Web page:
Whilst at Gold Leaf we believe it is alarmist – and not at all helpful – to call the present generation of students “lost” because of the impact of the pandemic and various lockdowns on their education – in our experience most young people are astonishingly brave and resilient – it has to be acknowledged that everyone who has enjoyed working for a degree in happier times must sympathise with their plight. Even though many universities around the world have done sterling work in supporting students as much as possible with online learning and blended learning and librarians have both rapidly increased their electronic holdings and made sure that academics and students are well-versed in using them, it cannot be denied that students are missing out on many of the things that make university special: for example, fieldwork expeditions and collaborative lab-work; trips to the theatre, concerts and art galleries and the other rich cultural experiences usually available to undergraduates; even simply hanging out with their peers. On top of this, students may be worried that degrees awarded under today’s restricted studying conditions may be “worth less” than “normal” and that even if the qualifications are recognised, there will be few jobs waiting for those who have qualified.
It is therefore not surprising that concern for students’ mental well-being has increased substantially throughout the past year. A significant amount of research has now been undertaken on this issue. One study, led by the University of Glasgow and published in the British Journal of Psychiatry, found that thoughts of suicide among undergraduates encouraged by 8 – 10% in just three months. A survey conducted by the Higher Education Policy Institute found that students now report considerably lower levels of personal well-being than the population as a whole. Dartmouth College, in the USA, detected spikes in student depression and anxiety as early as March 2020, when students were first encouraged to leave the campus and conduct most of their learning online. In January, French students organised a series of nationwide protests to draw attention to rising mental health problems caused by the pandemic. Special mental health counsellors appointed at the University of Lyon say they have been overwhelmed by the demands placed on their services. Two undergraduates at this university have already taken their own lives this year. An article in The Lancet points out that not much is known about the effects of large-scale pandemics on the health of children and adolescents. As well as having a profound impact on their education, social distancing may exacerbate the risk of other threats to young people, such as physical, mental or sexual abuse. If their parents lose their jobs, this also undermines their sense of security.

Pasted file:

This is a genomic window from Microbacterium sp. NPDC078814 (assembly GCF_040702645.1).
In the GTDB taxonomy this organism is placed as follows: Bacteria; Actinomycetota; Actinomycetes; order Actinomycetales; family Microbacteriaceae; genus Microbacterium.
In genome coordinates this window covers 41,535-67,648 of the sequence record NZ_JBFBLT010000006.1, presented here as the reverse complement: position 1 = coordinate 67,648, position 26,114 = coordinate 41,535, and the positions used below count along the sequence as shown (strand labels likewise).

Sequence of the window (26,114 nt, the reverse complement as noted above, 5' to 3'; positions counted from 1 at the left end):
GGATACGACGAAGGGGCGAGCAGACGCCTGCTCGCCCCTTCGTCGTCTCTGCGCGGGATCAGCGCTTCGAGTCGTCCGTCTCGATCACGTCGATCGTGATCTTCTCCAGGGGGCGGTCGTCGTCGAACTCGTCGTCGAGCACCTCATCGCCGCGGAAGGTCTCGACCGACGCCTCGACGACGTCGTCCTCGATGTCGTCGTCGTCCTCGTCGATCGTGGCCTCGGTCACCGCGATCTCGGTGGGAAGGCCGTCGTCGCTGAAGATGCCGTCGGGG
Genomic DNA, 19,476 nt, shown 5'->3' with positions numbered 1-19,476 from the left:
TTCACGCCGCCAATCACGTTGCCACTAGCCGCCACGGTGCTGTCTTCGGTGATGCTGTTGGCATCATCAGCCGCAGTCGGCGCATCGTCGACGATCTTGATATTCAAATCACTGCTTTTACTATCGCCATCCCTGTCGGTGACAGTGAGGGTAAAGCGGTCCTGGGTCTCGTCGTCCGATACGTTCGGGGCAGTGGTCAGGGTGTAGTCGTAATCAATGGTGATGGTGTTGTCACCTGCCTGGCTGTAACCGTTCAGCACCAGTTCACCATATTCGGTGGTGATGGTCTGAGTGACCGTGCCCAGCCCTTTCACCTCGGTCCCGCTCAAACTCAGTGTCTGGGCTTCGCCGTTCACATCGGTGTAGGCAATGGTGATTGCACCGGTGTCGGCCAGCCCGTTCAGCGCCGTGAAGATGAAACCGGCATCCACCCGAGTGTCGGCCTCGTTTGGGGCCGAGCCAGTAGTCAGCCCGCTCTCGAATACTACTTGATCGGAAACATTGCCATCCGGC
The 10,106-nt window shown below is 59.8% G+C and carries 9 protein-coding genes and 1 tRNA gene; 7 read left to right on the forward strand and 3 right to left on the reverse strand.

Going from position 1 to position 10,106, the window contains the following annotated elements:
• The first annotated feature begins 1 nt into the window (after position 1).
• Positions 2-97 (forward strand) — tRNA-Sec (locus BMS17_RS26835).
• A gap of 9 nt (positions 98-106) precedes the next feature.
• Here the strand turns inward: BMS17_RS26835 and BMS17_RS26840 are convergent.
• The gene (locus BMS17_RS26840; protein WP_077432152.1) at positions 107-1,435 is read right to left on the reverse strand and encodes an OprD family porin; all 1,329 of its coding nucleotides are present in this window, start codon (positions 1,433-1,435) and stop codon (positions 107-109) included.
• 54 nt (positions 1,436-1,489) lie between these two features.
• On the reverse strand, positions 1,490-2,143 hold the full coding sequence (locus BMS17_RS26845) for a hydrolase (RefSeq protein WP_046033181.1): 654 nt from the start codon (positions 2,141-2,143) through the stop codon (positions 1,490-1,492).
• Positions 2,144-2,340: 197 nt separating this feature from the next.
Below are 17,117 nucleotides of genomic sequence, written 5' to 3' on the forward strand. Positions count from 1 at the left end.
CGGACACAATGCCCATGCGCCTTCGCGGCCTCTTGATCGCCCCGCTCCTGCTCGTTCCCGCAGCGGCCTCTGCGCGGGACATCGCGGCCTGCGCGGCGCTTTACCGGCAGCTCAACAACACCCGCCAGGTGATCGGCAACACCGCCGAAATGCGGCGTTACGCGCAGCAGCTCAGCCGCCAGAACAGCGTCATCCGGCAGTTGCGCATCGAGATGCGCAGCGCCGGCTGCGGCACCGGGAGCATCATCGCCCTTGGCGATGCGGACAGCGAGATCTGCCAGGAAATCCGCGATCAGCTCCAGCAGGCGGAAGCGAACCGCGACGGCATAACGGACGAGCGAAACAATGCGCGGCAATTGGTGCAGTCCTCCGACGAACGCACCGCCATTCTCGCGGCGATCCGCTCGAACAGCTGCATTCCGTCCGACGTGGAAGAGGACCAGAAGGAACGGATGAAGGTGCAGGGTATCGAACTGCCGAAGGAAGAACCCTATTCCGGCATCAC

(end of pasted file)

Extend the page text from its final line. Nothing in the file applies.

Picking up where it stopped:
Last year UNESCO started its Minding our Minds campaign. Eric Falt, Director and UNESCO Representative to Bhutan, India, the Maldives and Sri Lanka, wrote: “It will take all of our collective effort and focus to ensure that students are getting the care they need to succeed.” To highlight the importance of the impact of COVID-19 and the lockdown on the mental health of marginalized communities, UNESCO New Delhi has created five awareness posters, which are available in four languages English, Hindi, Sinhala and Tamil.
Clearly undergraduate mental health is vitally important to everyone: today’s undergraduates will be the scientists, politicians, artists and writers of the future. Over the next few weeks, we are therefore planning to dig a little deeper into how some universities are supporting the mental health of their undergraduate communities. If, having read this post, you would like to contribute or comment, we shall be delighted to hear from you.
[written by Linda Bennett, Gold Leaf]